'Protect Your Garden': New advice from ganja guru Ed Rosenthal

'Protect Your Garden': New advice from ganja guru Ed Rosenthal
Ed Rosenthal, right, best known as the longtime advice columnist for High Times, has written a book for a more mainstream audience. "Protect Your Garden" gives advice on overcoming pests, disease and other common gardener problems. (Quick American Archives)

For more than 40 years, medical marijuana advocate and longtime High Times advice columnist Ed Rosenthal has written about growing cannabis, selling more than 2 million books. He has worked to change state laws on medical marijuana and is a faculty member at the Oakland marijuana industry trade school, Oaksterdam University.

But his new book, "Protect Your Garden," is aimed at gardeners of all persuasions. For this edited Q&A, we talked with Rosenthal about his latest endeavor, which provides a well-balanced overview of the most common garden problems: pests, disease, malnutrition and environmental stress.


You began studying horticulture by taking classes at the New York Botanical Garden. Do you still employ practices that you learned then?

The methods and technology have changed so much. It was a different time. One profound thing I learned was to be sensitive to the plant and actually look at the plant. Whatever is happening to it is reflected in the growth and what it looks like.

How relevant is your background in marijuana cultivation to the advice you give backyard gardeners?

The problems you face are problems that all green plants face. You use the same solutions with marijuana as you would with any other plant. The main things that damage marijuana indoors would be mites, white flies, aphids — the common pests you have with [other] plants indoors or outdoors. Mites are especially difficult to get rid of.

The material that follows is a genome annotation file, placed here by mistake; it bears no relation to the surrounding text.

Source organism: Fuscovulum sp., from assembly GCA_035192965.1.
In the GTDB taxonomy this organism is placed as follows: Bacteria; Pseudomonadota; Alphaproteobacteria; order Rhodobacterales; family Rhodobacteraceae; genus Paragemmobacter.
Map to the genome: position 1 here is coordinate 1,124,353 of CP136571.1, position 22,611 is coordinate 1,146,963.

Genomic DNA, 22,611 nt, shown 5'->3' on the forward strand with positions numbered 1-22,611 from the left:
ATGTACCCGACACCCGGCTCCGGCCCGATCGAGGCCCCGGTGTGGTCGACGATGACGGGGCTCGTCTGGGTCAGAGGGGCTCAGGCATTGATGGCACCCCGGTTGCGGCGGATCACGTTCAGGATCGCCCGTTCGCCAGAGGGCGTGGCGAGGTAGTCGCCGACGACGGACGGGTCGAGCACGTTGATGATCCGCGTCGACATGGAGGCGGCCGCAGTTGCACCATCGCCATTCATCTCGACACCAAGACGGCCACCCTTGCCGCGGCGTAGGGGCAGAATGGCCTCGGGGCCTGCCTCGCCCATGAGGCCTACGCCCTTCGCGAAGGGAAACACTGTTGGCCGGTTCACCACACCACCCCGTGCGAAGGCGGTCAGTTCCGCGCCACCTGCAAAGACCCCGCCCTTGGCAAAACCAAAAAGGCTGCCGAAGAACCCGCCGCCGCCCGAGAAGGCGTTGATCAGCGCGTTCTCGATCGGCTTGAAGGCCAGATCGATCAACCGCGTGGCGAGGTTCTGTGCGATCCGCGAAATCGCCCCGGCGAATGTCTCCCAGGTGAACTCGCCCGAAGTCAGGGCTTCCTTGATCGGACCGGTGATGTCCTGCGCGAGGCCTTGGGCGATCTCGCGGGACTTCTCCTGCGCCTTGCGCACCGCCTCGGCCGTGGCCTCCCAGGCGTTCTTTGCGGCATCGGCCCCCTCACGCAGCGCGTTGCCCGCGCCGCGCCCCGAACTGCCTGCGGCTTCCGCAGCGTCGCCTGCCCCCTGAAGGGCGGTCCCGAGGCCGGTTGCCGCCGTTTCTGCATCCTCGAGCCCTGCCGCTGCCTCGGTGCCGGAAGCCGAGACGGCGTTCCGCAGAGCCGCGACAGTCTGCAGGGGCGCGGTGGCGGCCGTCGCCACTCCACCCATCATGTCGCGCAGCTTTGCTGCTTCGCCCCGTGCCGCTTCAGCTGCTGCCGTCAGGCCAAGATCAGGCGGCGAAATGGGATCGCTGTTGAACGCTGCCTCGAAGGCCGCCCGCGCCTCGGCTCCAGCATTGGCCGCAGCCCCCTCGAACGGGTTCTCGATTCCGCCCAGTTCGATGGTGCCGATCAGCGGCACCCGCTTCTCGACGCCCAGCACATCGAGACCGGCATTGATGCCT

Do you plant defensively, using the type of euphorbia called spurge to deter gophers, for example?

I just haven't had many problems with pests. I had one plant that got attacked so badly that the aphids would literally drip off. We used my Zero Tolerance spray, and it would kill the aphids, and five days later they would be back. It was a nice plant, but it wasn't worth it. My solution was to cut it down. If a plant is constantly having a problem in a particular place, it might be you are just planting the wrong plant in that area. You just learn from that. Don't try to fight nature.

What other gardening secrets do you have?

Weed block material is not very effective. It's thin and tears. What I've done instead is get commercial carpet that's being thrown out. You lay it upside down, so that the carpeting faces down and the backing is on top. You put that right over the soil, just as it is. If you want to make it nicer, put gravel over it. You'll never have to weed again. Covered, it will last for 10 or 20 years.

Does marijuana have any uses as a companion plant?

Farmers used it for hedgerows between the fields because it grows tall very quickly. It slows down the wind, prevents erosion and creates a warmer place for the garden. It can over-tower other plants, but it seems to be a good community plant. It does create a healthy area. One thing that marijuana does: It gets the gardener out in the garden all the time.

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